There were 18 major classes that were identified with average percent chemical composition of >1% as shown in Table 1. Terpenes constituted the highest composition in the essential oils of all the tested plants. These results also corroborate with those of Swamy et al. [31] and Matos et al. [32], who reported that terpenes constitute about 50–95% of the essential oils. Dhifi et al. [33] also reported that terpenes constitute the majority of chemical classes in essential oils of various plants. Murugesan et al. [34] also revealed that tick berry essential oils from Tamil Nadu region in India had more terpenes than other compounds. Other major chemical classes identified in this study included esters, ketones, organosulfurs, alkanes, cycloalkanes, steroids, aromatic hydrocarbons, alkanols, cycloalkanols, alkenols, carbonates, fatty acids, carbaldehyde, aldehydes, alkenes, ethers, carboxylic acid, alkaloids, and organic acids listed in order of abundance (Table 1). The listed classes were present in relatively higher abundance either in all or at least three of the tested plants. Dhifi et al. [33] also reported that, apart from terpenes, essential oils also contain various chemical classes including alcohols, ethers, aldehydes, ketones, esters, amines, amides, and phenols.

The percent composition of the different chemical classes in the essential oils of the tested plants was found to vary among the test plants. Ginger essential oil had the highest amount of terpenes (42.18%), followed by garlic (39.57%), tick berry (37.26%), and Mexican marigold (20.94%). Although ginger and garlic, which are majorly spices, were found to contain high levels of terpenes, the compound reportedly contributed less to flavour and fragrance of the essential oils [31, 32]. Mexican marigold had the highest amount of esters (14.01%) and relatively high amount of ketones (8.93%) and alkanols (4.73%). Ginger had the highest composition of ketones (8.99%) and fatty acids (3.67%) and relatively high amount of alkanes (7.42%) and cycloalkanols (4.13%). Garlic recorded the highest composition of organosulfur (15.01%), aromatic hydrocarbons (6.36%), carbonates (3.71%), and carbaldehyde (3.85%). Garlic also had a relatively high amount of fatty acids (3.61%). Tick berry had the highest composition of alkanes (7.55%), cycloalkane (7.31), steroid (7.08%), alkanols (5.12%), alkenols (5.73%), and aldehydes (4.67%) as shown in Table 1. The composition of other minor compounds with average composition of <1% also varied among the test plants and were found to be present in either three, two, or one out of the four plants that were analysed except organic acids and phthalates, which were present in all the plants.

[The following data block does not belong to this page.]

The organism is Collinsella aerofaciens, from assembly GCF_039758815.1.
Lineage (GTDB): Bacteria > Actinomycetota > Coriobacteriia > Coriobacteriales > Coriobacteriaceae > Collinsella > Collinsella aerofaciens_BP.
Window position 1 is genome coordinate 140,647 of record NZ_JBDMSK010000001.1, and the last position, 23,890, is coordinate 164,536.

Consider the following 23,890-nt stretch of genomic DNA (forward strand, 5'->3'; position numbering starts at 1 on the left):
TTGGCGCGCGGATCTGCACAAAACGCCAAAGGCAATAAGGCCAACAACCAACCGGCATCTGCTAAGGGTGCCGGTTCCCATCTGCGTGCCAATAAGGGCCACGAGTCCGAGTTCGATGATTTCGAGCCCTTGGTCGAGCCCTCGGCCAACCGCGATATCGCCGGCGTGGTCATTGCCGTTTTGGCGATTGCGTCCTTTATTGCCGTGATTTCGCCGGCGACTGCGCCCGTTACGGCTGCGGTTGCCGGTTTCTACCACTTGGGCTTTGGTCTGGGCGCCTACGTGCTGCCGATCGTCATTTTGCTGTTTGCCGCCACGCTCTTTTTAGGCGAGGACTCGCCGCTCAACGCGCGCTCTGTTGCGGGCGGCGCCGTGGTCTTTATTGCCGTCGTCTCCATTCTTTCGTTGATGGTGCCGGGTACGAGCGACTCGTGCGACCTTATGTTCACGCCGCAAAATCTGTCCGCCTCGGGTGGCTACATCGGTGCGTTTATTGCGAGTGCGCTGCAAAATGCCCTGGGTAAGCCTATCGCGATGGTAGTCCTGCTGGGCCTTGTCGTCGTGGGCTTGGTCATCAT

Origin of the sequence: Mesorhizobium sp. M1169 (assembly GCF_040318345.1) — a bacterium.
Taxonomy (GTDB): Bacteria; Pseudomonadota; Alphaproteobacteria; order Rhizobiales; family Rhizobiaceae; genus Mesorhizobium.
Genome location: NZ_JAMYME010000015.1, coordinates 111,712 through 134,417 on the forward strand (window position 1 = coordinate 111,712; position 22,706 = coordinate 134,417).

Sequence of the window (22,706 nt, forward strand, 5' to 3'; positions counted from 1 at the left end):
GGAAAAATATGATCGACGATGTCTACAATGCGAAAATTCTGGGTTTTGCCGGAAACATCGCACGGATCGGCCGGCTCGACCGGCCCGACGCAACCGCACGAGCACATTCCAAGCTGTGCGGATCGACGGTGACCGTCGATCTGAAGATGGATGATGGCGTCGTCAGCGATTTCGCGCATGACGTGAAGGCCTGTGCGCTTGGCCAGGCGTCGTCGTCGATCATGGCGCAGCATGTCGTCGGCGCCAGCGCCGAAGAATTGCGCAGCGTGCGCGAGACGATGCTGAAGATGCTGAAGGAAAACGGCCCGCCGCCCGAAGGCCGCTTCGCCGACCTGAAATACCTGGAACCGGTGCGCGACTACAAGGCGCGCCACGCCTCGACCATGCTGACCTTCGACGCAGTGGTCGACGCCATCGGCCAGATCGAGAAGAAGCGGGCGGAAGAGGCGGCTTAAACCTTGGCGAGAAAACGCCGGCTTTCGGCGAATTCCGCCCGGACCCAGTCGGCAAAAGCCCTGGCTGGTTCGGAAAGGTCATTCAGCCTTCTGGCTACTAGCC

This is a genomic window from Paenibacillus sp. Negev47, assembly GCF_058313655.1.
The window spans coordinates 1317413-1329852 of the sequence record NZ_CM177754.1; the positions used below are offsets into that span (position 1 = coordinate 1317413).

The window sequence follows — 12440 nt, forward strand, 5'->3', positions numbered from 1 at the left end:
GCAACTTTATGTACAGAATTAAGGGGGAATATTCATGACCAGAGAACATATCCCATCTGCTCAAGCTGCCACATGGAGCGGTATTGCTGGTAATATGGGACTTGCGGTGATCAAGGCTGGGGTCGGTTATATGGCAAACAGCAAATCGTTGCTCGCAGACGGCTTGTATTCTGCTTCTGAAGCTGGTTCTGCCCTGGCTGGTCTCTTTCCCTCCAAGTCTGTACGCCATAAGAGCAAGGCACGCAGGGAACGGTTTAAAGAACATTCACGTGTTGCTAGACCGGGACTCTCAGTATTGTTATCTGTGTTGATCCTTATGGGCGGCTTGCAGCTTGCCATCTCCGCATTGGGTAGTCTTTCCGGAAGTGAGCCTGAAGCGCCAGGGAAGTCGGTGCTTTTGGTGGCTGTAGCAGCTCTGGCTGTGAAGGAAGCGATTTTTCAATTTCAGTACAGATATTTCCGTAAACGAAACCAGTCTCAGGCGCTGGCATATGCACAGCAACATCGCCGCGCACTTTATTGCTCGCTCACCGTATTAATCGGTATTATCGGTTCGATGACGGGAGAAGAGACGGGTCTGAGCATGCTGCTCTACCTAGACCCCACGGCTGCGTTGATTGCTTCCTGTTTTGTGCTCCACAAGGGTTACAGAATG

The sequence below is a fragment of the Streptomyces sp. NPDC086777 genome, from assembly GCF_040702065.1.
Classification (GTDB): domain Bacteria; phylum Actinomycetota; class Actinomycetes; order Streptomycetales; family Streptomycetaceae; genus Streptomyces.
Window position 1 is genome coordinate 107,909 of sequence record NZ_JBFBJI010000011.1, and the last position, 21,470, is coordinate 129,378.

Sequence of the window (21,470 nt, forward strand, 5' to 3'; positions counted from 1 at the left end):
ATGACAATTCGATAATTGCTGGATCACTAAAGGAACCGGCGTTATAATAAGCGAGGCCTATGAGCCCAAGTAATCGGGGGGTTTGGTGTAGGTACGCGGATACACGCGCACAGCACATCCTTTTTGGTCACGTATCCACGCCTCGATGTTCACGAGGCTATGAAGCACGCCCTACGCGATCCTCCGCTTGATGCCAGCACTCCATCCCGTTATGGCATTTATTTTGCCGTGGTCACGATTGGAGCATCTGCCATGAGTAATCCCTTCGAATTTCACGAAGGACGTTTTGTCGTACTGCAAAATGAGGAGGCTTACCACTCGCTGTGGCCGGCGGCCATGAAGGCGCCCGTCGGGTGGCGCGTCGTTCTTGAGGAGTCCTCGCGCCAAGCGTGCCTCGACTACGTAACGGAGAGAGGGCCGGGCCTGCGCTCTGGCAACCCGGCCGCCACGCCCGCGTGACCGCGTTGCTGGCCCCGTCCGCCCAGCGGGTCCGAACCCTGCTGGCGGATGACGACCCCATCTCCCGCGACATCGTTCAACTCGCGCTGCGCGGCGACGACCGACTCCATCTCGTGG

3.2. Specific Compounds Identified from Essential Oils

Further analysis of the identified chemical classes showed that their specific composition varied among the test plants. Table 2 shows the composition of the five major specific compounds in each of the four test plants. This study identified bicyclogermacrene and 3-carene (terpenes), cholesterol (steroid), (1R, 7S, E)-7-Isopropyl-4,10-dimethylenecyclodec-5-enol (alkenol), and bicyclo[5.2.0]nonane,2-methylene-4,8,8-trimethyl-4-vinyl-(cycloalkane) as the major compounds in tick berry (Table 2). Contrary to this observation, the essential oils obtained from the leaves and flowers of tick berry in Cameroon and Madagascar contained curcumene (24.7%), ᵦ-caryophyllene (13.3%), and davanone (15.9%) as the major compounds [35]. The first two are terpenes, while the third one is a ketone. In our study, curcumene was not detected in tick berry, while caryophyllene and davanone were available at relatively low amounts of 0.16% and 0.13%, respectively. Silva et al. [36] also reported that essential oil of tick berry from north Brazil contained limonene, α-phellandrene, germacrene D, and zingiberene as the major compounds. We also identified α-phellandrene and germacrene D in tick berry essential oil but no zingiberene and limonene. Bicyclogermacrene, germacrene D, and β-caryophyllene have been reported as chemical markers of lantana species [37]. However, we found bicyclogermacrene and β-caryophyllene to be present also in the other tested plants, while only 0.20% of germacrene D was detected.